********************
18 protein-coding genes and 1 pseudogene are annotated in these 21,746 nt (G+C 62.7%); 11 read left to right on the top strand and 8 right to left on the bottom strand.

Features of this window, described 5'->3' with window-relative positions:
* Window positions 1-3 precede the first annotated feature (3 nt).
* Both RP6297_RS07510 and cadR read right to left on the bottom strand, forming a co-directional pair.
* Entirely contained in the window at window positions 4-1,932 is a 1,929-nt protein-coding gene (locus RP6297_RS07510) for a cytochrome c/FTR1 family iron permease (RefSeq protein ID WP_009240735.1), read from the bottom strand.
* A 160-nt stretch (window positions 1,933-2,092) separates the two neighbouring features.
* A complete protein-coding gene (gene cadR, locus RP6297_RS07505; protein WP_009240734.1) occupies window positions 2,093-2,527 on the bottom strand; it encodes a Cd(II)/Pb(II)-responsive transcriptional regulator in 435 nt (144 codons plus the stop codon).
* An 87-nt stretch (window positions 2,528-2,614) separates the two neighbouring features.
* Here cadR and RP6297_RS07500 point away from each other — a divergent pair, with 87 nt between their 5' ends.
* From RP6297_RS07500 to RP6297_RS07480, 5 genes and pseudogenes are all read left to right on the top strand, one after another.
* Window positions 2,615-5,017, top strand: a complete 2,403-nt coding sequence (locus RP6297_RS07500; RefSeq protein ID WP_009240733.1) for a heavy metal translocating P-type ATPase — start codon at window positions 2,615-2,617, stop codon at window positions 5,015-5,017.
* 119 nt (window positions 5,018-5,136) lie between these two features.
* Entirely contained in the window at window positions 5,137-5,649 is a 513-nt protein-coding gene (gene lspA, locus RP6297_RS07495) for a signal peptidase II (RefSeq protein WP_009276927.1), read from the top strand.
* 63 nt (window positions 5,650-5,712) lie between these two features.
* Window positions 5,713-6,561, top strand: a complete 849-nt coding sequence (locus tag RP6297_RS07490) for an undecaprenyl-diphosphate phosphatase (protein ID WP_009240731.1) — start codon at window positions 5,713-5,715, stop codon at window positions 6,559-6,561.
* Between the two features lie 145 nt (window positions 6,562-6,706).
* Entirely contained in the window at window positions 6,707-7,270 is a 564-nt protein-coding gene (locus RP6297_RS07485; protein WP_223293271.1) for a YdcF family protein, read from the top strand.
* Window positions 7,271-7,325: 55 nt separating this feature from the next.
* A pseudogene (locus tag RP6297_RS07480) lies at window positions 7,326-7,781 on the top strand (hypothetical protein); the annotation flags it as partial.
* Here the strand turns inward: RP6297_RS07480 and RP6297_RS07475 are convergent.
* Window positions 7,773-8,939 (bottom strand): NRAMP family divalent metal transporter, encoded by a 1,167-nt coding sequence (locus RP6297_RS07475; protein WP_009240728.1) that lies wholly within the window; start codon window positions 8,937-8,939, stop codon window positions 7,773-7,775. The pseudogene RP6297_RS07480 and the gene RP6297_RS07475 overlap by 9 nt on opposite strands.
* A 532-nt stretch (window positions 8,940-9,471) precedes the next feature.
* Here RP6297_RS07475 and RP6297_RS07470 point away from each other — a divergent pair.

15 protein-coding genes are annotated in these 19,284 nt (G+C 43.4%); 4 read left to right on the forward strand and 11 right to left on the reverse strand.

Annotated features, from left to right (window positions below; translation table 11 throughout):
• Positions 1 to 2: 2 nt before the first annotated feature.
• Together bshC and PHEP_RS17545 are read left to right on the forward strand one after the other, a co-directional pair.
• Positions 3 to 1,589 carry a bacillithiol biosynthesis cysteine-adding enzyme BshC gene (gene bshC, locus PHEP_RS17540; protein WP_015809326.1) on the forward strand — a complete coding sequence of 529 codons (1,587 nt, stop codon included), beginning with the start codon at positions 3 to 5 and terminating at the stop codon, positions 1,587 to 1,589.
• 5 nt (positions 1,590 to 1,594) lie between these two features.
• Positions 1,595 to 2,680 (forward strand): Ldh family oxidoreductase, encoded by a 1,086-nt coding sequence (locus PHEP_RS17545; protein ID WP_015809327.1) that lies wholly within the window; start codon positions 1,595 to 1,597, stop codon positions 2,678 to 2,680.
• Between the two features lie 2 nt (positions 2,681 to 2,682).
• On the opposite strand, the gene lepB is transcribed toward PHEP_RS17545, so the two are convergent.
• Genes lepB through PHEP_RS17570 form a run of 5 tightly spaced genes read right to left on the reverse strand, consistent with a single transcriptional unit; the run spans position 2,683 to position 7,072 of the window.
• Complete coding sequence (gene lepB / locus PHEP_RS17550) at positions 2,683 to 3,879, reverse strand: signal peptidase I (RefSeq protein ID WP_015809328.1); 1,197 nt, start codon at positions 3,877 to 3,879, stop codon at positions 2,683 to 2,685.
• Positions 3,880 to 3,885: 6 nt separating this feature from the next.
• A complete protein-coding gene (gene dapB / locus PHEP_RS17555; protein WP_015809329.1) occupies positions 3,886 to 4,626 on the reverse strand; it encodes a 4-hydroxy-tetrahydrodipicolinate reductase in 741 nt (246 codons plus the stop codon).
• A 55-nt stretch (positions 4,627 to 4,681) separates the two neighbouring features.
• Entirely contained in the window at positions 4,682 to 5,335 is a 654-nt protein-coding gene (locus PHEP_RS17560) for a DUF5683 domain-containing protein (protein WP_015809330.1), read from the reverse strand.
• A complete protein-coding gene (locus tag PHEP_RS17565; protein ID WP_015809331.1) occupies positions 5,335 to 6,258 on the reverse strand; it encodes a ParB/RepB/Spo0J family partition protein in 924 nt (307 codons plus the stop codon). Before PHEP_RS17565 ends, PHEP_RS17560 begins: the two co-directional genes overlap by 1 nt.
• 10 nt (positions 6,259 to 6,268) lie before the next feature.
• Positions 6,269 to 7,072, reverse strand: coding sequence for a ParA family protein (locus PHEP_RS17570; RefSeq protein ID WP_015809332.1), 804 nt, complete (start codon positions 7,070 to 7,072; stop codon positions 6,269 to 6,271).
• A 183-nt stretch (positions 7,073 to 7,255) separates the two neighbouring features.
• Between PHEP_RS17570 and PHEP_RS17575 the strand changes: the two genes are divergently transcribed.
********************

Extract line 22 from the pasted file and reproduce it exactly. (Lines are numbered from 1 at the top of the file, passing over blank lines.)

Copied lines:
* A 532-nt stretch (window positions 8,940-9,471) precedes the next feature.